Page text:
Two groups of educators in Ohio have been standing up against the ALEC-driven agenda to hurt public schools in order to privatize and profiteer off of education: Public Education Partners and the Ohio BATs (Badass Teachers).
ALEC is the American Legislative Exchange Council, a Koch-funded enterprise that writes copy-and-paste legislation to benefit corporations that state legislators turn into law. ALEC has received funding from AT&T, Allergan, ExxonMobil, Pfizer, and R.J. Reynolds Tobacco Company among many other profit-driven enterprises.
They have produced model bills on a broad range of issues including reducing business regulation and corporate taxation, loosening environmental regulations, tightening voter identification rules, weakening labor unions, and opposing gun control. One of their most wicked agendas has been to privatize public education to turn it into a $500 billion per year profit center.
You know the Third Grade Reading Guarantee that has now caused thousands of would-be fourth graders to be retained because of their scores on these unnecessary, unproductive high-stakes tests? Yeah, that legislation was copy-and-pasted from ALEC. They don’t care who they hurt as long as the cash rolls into their pockets. As ECOT founder Bill Lager put it, “It’s not about the (expletive) kids… it’s about the money.”
Teachers in Ohio are having none of it. Jeanne Melvin is a grandmother of three, a former teacher of 36 years retired from Hilliard schools who is a founder and current president of Public Education Partners and a members of Ohio BATs. Melvin said Friday that she cannot stand by and watch profiteers destroy public school districts and the children and families that they serve.
In July, Melvin wrote a letter to the Columbus Dispatch noting that U.S. Secretary of Education Betsy DeVos would be a featured speaker at ALEC’s Denver conference this year. DeVos is a well-known enemy to public education and friend to and funder of the privatize-and-profiteer movement.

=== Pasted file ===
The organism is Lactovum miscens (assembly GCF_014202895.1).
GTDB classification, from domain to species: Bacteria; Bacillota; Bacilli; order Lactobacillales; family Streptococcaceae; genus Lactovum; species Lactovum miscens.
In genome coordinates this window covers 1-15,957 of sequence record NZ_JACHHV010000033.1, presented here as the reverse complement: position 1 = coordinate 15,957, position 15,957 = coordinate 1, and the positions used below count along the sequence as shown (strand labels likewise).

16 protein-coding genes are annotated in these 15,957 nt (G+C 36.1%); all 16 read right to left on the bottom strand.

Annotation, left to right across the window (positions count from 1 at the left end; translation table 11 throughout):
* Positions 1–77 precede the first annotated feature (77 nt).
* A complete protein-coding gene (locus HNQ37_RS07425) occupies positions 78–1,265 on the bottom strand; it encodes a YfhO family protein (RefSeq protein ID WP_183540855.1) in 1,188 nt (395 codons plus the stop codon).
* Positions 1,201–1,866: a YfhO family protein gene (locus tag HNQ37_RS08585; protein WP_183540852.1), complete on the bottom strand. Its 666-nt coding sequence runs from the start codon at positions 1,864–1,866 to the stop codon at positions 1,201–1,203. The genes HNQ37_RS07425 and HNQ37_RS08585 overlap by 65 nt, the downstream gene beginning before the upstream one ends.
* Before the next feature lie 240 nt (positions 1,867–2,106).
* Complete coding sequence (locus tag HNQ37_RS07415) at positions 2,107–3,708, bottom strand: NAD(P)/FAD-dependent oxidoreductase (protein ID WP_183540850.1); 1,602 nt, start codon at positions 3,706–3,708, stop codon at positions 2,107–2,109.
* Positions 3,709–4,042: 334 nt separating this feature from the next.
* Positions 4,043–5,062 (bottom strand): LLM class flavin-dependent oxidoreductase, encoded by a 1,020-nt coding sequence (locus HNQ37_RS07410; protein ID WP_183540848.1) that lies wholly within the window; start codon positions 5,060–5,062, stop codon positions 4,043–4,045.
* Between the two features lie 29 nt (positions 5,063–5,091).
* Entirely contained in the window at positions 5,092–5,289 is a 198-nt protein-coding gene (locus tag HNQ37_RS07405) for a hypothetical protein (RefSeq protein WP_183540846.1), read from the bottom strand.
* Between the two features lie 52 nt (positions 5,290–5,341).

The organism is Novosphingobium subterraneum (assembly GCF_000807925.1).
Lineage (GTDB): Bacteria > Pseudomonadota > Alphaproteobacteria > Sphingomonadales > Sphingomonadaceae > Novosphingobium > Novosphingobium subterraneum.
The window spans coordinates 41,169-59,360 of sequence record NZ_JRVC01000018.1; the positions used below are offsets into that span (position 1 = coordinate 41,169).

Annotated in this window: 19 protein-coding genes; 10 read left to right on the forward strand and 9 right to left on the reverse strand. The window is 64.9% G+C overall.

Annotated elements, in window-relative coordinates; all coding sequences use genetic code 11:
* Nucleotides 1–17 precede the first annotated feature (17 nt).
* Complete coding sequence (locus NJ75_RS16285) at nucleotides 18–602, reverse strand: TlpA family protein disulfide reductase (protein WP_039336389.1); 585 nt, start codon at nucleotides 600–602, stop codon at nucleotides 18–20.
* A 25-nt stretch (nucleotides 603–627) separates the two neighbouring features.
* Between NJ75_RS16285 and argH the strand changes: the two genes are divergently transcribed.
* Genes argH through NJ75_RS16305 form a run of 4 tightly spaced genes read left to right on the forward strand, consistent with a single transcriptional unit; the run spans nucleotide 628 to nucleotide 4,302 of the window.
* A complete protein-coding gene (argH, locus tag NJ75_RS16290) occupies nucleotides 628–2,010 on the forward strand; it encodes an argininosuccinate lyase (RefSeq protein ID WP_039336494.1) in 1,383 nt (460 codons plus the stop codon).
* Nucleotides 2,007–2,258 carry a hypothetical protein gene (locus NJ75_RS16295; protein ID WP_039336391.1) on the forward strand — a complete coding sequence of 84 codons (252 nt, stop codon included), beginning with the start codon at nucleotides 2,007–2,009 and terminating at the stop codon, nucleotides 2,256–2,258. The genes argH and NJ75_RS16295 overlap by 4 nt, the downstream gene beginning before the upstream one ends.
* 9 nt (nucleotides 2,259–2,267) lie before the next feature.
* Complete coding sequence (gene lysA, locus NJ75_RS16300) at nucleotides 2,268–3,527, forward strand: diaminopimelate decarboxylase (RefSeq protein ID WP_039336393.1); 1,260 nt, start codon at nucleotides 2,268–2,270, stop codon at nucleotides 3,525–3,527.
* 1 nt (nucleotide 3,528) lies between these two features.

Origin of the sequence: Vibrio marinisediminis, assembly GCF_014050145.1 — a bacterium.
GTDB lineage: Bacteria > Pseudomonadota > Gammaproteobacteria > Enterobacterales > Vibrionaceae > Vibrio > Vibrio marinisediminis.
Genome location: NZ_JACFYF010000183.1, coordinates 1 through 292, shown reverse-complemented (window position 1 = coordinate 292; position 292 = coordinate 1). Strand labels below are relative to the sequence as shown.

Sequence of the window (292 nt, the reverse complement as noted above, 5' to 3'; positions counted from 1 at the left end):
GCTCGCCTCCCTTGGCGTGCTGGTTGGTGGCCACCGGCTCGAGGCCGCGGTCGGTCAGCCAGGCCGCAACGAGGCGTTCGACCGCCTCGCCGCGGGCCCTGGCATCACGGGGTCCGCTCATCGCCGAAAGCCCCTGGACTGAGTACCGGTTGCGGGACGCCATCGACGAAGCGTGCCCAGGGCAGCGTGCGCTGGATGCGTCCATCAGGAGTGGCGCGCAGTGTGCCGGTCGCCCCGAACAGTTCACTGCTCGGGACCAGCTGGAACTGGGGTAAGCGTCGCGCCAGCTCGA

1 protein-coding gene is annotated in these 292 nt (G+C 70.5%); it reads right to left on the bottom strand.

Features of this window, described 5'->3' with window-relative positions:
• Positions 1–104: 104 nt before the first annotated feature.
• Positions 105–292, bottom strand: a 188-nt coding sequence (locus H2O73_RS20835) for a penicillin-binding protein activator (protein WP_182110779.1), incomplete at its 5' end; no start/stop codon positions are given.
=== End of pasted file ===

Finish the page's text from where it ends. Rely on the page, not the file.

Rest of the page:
“For those who have never heard of ALEC, it’s a covert organization that writes cookie-cutter laws to facilitate privatization,” Melvin wrote in her letter. “Privatizing our public schools is a primary objective, and at its meetings, education companies, lobbyists, and ALEC politicians come together to discuss initiatives that revolve around subsidizing private K-12 education.”
ALEC is responsible for creating multiple schemes to label public schools “educationally bankrupt” to rationalize giving tax dollars to less-regulated charter and private schools, Melvin noted. ALEC promotes state-mandated high-stakes testing for children and their school districts; it advocates for charter schools and school-voucher programs that subsidize for-profit schools and religious schools, she wrote.
ALEC has created a variety of ways to further using public monies for school privatization in Ohio, she said.
ALEC corporations provide funding to cover the annual conference and to subsidize the activities of the legislators who are part of ALEC, she wrote, noting that more than 65 of Ohio’s legislators are ALEC members, and some of them request reimbursement whenever they attend an ALEC Conference to learn about privatization.
Who funds those trips to ALEC meetings, and what do they expect in return, Melvin questioned.
Then she went out and got some answers. Melvin emailed over 50 ALEC legislators to see if they attended the recent ALEC Conference and, if so, who paid their way.
“I received 11 replies,” she said in an email Friday. “Should I assume that those who did not answer have something to hide?”
Melvin listed the replies she received:
State Sen. Bill Seitz, R-Cincinnati – “I did attend the conference. ALEC, not the taxpayers, paid for my attendance. The General Assembly is currently in summer recess so no official legislative business is now being conducted in Columbus.”
State Sen. Matt Huffman, R-Lima – Sen. Huffman “did attend the ALEC conference in July. Members who attend the conference pay the costs of attendance, including registration, travel, and lodging up front. Travel costs are then reimbursed up to a certain amount by ALEC.”
Melvin sent this message to Sen. Huffman’s office: “Thank you for the response – I appreciate you taking the time to reply. My question is this: If ALEC reimburses Senator Huffman for travel costs, won’t that organization expect something from him in return? Doesn’t he know that the American Legislative Exchange Council heavily promotes school vouchers?”
Huffman has introduced legislation to expand the use of vouchers in Ohio.
While at least 39 Ohio state legislators who belong to ALEC didn’t have the guts to respond to Melvin, seven others said they didn’t attend. These include ALEC members state Rep. Steve Hambley, R-Brunswick, state Rep. Sarah LaTourette, state Rep. Marilyn Slaby, R-Copley, state Rep. Brian Hill, R-Zanesville, state Rep. Andrew Brenner, R-Powell, state Rep. Gary Scherer, R-Circleville, and state Rep. Anne Gonzales, R-Westerville.
The other two responses Melvin said she received came from state Rep. Mike Duffey, R-Genoa Township, and state Sen. Stephanie Kunze, R-Hilliard, neither of whom are ALEC members and both of whom said they did not attend.
Melvin said that she thinks people are starting to catch on to the destructive aims of ALEC and that many state legislators are trying to downplay their relationship with the group.
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